I finally managed to publish this Mathematica notebook: a work

CCNOT is a pretty important gate: it is universal for quantum computation (i.e., you can express all the other quantum gates and thus quantum circuits using only CCNOT gates). The "common shape" for a CCNOT matrix should be this:

$$M= \begin{bmatrix}

1,0,0,0,0,0,0,0 \\

0,1,0,0,0,0,0,0 \\

0,0,1,0,0,0,0,0 \\

0,0,0,1,0,0,0,0 \\

0,0,0,0,1,0,0,0 \\

0,0,0,0,0,1,0,0 \\

0,0,0,0,0,0,0,1 \\

0,0,0,0,0,0,1,0 \\

\end{bmatrix} $$

The matrix above corresponds to a CCNOT the

For this work I spent plenty of times on the much quoted paper Quantum Mechanical Computer. Reading this and similar articles you might realize that the Feynman's model was studied to:

- understand how small can we get with computers
- understand the minimum cost for performing a computation
- have intellectual exploration / fun (see bottom of the page)
- ultimately, simulate quantum mechanics efficiently with a computer.

In the further pages he show how to build the Hamiltonian $H$ from scratch for a quantum mechanical system which can represent a logical (hermitian) operator $M$ defined as the sequential combination of the logical gates $A_n..A_2A_1$. Setting $\phi_0$ as initial state, you have that the state of the system at time $t$ is:

$$\phi_t = e^{-iHt}\phi_0$$.

or, at a "higher level"

$$\phi_{out} = M\phi_{in}$$.

Where $\phi_{in}$ is the input of our computation and $\phi_{out}$ is the output.

He show how to rewrite the Hamiltonian of the whole system using only those $A_i$ matrices, and an additional chain of $k$ atoms/qubits/spin $1/2$ systems, which act as a sort of

The article continue taking into consideration physical imperfection of the system and further optimization, but we got the gist.

Unfortunately, the notebook I made is in Italian, but if you read it, you might recognize the the following steps:

*In principio era l'algebra di Spin $1/2$*I need space. I start by defining the "home" for the most basic bricks of our system: the qubit (a unitary vector in $\mathbb{C}^2$), and the space of all the unitary operation that we can do on on such vector: a space spanned by the Pauli's matrices with the identity. Commutation laws between these operators are tested.*La base computazionale*. We know that a qubit is a vector in $\mathbb{C}^2$. By which base is the space spanned? Our computational base of choice is the $z$ axes of the Bloch Sphere: the eigenvector of the $\sigma_z$ matrix.*Un paio di osservazioni.*We test some basic rules of quantum mechanics (i.e. observable are selfadjoint matrices, vectors are unitary, and so on..)*Passiamo a k-spin*: I use the previous single qubit operators, tensored with the identity to create the operator to move the excitation over the chain of spin. Practically, there's a function $\Sigma$ which has this parameters:- length of the chain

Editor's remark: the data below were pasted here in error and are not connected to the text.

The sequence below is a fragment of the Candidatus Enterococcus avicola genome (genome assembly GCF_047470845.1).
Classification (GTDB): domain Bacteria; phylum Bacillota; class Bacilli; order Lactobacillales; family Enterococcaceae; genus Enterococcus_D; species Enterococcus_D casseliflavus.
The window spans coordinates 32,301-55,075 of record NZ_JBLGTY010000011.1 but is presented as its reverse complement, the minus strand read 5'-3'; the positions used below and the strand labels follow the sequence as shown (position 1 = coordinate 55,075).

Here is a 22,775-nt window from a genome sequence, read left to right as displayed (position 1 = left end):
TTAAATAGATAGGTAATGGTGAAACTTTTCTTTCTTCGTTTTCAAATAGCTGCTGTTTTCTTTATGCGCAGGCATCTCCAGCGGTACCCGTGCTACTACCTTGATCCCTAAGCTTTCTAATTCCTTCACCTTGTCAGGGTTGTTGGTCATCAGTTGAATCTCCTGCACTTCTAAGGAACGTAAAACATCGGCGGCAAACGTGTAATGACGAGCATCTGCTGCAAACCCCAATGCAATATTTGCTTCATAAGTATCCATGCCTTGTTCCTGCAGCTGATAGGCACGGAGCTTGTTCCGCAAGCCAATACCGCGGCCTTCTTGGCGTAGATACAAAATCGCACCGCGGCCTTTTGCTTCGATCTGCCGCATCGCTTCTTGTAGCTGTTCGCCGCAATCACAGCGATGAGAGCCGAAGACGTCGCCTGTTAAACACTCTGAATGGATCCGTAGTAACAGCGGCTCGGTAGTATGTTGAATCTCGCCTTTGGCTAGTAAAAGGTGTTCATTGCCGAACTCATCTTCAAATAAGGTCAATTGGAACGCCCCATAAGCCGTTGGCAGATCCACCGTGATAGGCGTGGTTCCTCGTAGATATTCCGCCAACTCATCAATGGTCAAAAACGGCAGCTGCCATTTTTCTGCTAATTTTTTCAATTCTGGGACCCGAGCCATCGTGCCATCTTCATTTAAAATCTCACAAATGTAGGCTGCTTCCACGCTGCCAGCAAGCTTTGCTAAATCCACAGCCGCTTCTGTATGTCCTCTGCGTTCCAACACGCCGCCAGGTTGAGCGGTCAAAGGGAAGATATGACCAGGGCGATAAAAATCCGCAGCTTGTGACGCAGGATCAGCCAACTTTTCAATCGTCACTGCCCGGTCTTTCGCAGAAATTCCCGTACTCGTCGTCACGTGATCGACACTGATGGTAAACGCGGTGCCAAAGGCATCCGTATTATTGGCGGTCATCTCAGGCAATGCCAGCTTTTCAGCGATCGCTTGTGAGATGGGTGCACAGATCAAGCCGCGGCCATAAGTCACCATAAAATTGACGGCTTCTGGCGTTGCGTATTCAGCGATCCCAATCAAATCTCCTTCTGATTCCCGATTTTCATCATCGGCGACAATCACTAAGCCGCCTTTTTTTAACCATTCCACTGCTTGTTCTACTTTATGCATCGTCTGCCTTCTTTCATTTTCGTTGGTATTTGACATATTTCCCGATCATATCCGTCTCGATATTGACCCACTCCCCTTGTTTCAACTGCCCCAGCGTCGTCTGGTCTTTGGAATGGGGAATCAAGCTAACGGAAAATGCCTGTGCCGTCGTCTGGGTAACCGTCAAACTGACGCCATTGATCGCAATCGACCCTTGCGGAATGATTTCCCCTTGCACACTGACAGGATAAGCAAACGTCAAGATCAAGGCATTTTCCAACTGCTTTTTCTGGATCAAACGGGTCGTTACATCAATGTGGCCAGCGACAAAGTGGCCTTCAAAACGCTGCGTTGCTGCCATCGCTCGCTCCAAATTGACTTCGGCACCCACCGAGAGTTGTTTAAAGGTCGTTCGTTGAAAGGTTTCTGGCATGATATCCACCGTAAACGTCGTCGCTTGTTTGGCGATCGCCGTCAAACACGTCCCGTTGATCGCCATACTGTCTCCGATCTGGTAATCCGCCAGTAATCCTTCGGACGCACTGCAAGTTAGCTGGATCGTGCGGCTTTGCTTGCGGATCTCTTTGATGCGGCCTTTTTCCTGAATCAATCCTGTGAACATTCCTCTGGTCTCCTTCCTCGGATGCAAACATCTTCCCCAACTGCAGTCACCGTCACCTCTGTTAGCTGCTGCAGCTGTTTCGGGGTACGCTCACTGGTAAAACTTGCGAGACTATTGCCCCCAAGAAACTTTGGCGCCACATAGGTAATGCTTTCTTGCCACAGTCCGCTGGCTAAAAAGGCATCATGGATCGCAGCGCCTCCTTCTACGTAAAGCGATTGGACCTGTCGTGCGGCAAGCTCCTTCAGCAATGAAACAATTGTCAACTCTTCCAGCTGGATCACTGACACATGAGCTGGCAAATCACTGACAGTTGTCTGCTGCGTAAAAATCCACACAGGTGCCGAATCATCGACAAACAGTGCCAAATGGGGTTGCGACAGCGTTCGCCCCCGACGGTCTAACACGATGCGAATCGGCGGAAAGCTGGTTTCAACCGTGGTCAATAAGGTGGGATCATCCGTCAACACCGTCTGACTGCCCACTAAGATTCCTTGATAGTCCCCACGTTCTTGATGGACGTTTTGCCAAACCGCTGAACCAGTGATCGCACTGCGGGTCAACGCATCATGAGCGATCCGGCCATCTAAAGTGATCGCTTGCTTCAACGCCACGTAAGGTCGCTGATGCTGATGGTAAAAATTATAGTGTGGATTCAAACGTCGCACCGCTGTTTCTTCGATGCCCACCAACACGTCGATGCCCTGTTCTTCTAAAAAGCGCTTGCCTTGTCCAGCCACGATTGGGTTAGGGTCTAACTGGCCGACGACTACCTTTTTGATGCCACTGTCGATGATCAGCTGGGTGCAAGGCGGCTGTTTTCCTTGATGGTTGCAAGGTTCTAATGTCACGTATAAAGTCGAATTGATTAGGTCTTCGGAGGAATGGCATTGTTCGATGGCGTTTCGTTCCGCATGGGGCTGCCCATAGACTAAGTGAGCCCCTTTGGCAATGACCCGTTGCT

- matrices $k$ to apply
- position in the the matrix
*Una parentesi: costruzione della base computazionale*: Many complex thing to have a (messy, not canonical) base. It is obtained by the lexicographic order of the possible combination of $\left\{ -1, +1\right\}^s$ where $s$ is the dimension of our system. We then verify the operation of the previous matrix on the basis vectors.*Operazioni $\Sigma_{+}$ e $\Sigma_{-}$:*we create (and test) the operators for tuning on and off the qubits of our chain. Composing two of those matrices, we can "move" an excitation along the spin. w00t w00t!*Riduzione dimensionale del clock*: This was subtle (for me). Since we know that each physical entity that commutes with the Hamiltonian is a conserved quantity, we can consider only operations under a proper subspace of the original space. This space is made by the spin-up qubit of the chain, and has dimension 1 ( there's is only one spin-up qubit at a time).*Diagonalizzazione della matrice.*Exploiting spectral theorem for fun and profit. I diagonalize my matrix to improve the efficiency of the calculation of the matrix exponentiation. (i.e. it's easier to exponentiate diagonal matrices)*La matrice C$^n$NOT*: CNOT and C$^n$NOT's matrix's "logical form".*Creazione del CNOT:*Here we build the CNOT's Hamiltonian according to the scheme on the paper: [Fig 8].*Creazione degli stati iniziali e finali.*Creation of the initial and final state of the computation (that is: the initial qubit given as input, the initial configuration of the spin's chain as $|1>$, and the final configuration for the spin chain, with only the qubit, the last one, in a spin up position.*Esempio di esecuzione del CNOT*: Execution of the CNOT through the evolution of it's Hemiltonian (diagonalized and non-diagonalized)*Verifico graficamente che i due risultati siano uguali, ...*Here we can see that the evolution of the CNOT and the diagonalized version of the CNOT is the same.Creation of CCNOT's Hamiltonian. I found helpful the paper "Grover's algorithm on a Feynman computer. ", made by - what a coincidence - by Diego and Dario. :D*Creazione del CCNOT**Creazione degli stati iniziali e finali.*As before*.*- Execution of the CCNOT trhought the evolutions of it's Hemiltonian with the diagonalized and non-diagonalized matrix.

Whoops! I forgot:

Feynman writes - regarding the idea of using atoms to store information - "Such nonsense is very entertaining for professors like me". When I hear questions like: "

P.S.

Thanks Antonio Miti for the review! (and Happy Birthday to him!)

[1] Time files!!!.

[2] It happened that recently I heard an important and respected scientist/mathematician doing this question to a quantum colleagues of her. I am no-one to judge what happened, but I was pretty puzzled by the sole fact that a mathematician could ask a question as such. Mathematicians questioning the utility of other sciences, lol...